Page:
It is not revealed which authors, if any, have themselves undergone psychoanalysis of either a Lacanian or any other sort. They have read Freud and about Freud, and they have presumably read Lacan. But Freud himself maintained that no one could understand what psychoanalysis was about without undergoing an analysis. These authors provide little evidence that they have this kind of ‘understanding from the inside’ of the theme of their discussion. But they are very pleased with themselves. They write in a wrapped-up private language as members of a mutual self-admiration society. They are addressing each other and a cadre of like persons, the total size of which must be extremely small.
Some of the essays also display a bogus adolescent scholasticism of the Granny-look-how-clever-I-am sort which serves no purpose at all except to clutter up the text. I cite Forrester again, though he is not the only offender. His essay is entitled ‘Philology and the Phallus’, and, taken as a whole, is one of the more comprehensible contributions, but it opens with a six-line, small-print quotation which receives no further comment. The quotation is identified as deriving from: ‘Sir William Hamilton, The worship of Priapus. An account of the Fête of St Cosmo and Damiens ... at Isernia in 1780 ... To which is added some account of the phallic worship, principally derived from A discourse on the worship of Priapus, by R.P. Knight. (London, 1883) (100 copies).’ What on earth can Forrester be getting at? Does he imagine that either Hamilton or Payne Knight was alive in 1883? Or are his readers being invited to admire his familiarity with arcane literature? In any event, he is wildly off-track. Hamilton wrote his letter about Isernia in 1781. Knight published it with his Discourse in 1786. Reprints of varying degrees of authenticity appeared in 1865, 1883, 1894 and 1974. Forrester’s quotation comes from page 17 of the 1786 edition and appears in all subsequent versions. I would agree that this is quite irrelevant to the matter of Lacan, but it does not encourage confidence in Forrester’s pretensions to scholarship.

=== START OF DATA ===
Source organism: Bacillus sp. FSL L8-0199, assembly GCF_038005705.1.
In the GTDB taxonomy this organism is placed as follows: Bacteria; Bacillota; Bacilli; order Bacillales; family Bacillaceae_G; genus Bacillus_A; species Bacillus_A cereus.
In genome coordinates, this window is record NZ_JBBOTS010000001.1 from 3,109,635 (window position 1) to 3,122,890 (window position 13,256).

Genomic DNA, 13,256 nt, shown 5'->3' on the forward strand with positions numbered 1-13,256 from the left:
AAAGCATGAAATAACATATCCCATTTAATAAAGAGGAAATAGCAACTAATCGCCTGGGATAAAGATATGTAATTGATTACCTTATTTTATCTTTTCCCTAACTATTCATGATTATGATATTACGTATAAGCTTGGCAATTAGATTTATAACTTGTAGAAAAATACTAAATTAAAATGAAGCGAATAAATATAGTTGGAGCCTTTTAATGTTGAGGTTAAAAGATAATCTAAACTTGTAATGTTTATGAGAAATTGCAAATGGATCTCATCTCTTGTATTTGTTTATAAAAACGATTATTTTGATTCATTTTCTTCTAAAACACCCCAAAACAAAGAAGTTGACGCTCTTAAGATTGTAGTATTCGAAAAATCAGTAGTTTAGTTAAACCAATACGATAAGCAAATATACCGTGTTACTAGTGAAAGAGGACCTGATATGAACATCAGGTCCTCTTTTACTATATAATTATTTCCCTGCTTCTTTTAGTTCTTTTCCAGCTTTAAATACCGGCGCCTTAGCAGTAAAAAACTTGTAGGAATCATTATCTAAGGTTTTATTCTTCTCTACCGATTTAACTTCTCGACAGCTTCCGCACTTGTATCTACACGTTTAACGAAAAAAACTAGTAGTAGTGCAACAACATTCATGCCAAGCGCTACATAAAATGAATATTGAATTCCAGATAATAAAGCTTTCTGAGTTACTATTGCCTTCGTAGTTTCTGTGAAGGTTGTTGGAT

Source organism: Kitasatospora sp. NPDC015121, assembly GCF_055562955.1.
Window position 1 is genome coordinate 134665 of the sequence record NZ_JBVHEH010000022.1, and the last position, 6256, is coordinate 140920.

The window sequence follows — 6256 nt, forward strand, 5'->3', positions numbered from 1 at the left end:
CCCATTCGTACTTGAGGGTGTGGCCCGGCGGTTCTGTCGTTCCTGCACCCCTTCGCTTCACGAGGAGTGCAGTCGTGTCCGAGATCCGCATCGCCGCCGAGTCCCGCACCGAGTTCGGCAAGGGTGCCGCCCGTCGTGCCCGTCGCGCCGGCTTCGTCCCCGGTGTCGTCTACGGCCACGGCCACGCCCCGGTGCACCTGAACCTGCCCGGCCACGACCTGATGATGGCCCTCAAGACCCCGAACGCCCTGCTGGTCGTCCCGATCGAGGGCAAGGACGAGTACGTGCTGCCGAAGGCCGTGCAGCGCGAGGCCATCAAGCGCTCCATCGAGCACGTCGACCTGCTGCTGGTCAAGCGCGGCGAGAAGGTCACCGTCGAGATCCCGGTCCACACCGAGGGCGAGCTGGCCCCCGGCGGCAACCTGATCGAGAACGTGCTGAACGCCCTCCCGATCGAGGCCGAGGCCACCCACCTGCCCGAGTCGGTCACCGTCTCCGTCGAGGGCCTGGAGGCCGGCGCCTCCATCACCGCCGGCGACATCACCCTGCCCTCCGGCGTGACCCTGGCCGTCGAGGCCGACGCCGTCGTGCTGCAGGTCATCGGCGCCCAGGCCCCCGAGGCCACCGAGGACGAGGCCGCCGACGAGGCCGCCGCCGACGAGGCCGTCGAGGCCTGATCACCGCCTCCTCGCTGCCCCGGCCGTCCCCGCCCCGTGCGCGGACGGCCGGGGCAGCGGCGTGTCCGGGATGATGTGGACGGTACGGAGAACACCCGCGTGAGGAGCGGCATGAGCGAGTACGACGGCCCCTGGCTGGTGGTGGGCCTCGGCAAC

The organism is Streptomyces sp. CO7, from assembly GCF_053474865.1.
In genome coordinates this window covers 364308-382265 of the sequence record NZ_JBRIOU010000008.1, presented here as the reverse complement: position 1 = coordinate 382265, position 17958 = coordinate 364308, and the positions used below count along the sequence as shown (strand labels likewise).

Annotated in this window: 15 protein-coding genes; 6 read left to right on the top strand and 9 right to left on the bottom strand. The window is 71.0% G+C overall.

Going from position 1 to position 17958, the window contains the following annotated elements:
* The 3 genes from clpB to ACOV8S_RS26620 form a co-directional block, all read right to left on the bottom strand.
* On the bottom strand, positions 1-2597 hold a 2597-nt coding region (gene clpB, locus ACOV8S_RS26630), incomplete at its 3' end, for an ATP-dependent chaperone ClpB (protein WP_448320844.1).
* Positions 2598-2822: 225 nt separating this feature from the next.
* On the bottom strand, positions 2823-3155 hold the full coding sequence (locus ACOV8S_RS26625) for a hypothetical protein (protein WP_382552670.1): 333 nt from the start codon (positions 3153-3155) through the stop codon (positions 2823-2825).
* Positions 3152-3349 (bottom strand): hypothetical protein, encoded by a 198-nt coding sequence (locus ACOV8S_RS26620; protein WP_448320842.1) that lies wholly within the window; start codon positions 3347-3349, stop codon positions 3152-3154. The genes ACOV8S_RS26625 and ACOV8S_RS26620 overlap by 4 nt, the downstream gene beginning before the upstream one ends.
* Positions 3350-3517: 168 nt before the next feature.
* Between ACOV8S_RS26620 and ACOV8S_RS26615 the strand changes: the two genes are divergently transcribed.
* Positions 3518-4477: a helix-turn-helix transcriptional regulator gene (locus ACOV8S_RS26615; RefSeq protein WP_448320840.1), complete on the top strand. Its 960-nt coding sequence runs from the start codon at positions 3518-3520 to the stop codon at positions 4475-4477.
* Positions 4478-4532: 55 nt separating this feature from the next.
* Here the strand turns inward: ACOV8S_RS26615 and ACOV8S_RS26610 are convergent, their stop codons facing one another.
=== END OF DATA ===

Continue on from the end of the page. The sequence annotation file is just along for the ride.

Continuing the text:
All this is very unfortunate and quite unnecessary. ‘Structuralism’ is not a mystery or a religious dogma. When properly used, it is a way of thinking about the man-made data under investigation, and one which provides new and unexpected insights. The best structuralist writing uses very little jargon, though it does tend to rely a good deal upon pictorial and schematic diagrams. To determine where Freud, and hence Lacan, comes into it requires some appreciation of the not very convincing models used by the linguist Ferdinand de Saussure at the beginning of the century.
Orthodox Freudian theory holds that although the source of a patient’s neurosis is repressed into the unconscious, the patient is able to talk about the neurosis to the analyst by providing a verbal account of dream experiences and by making verbal free associations on elements drawn from such verbal descriptions. The problem of how verbal utterances relate to unconscious elements of mental process is thus a central issue, but traditional Freudian theory did not speculate in any detail about the nature of the linguistic mechanism that might be involved.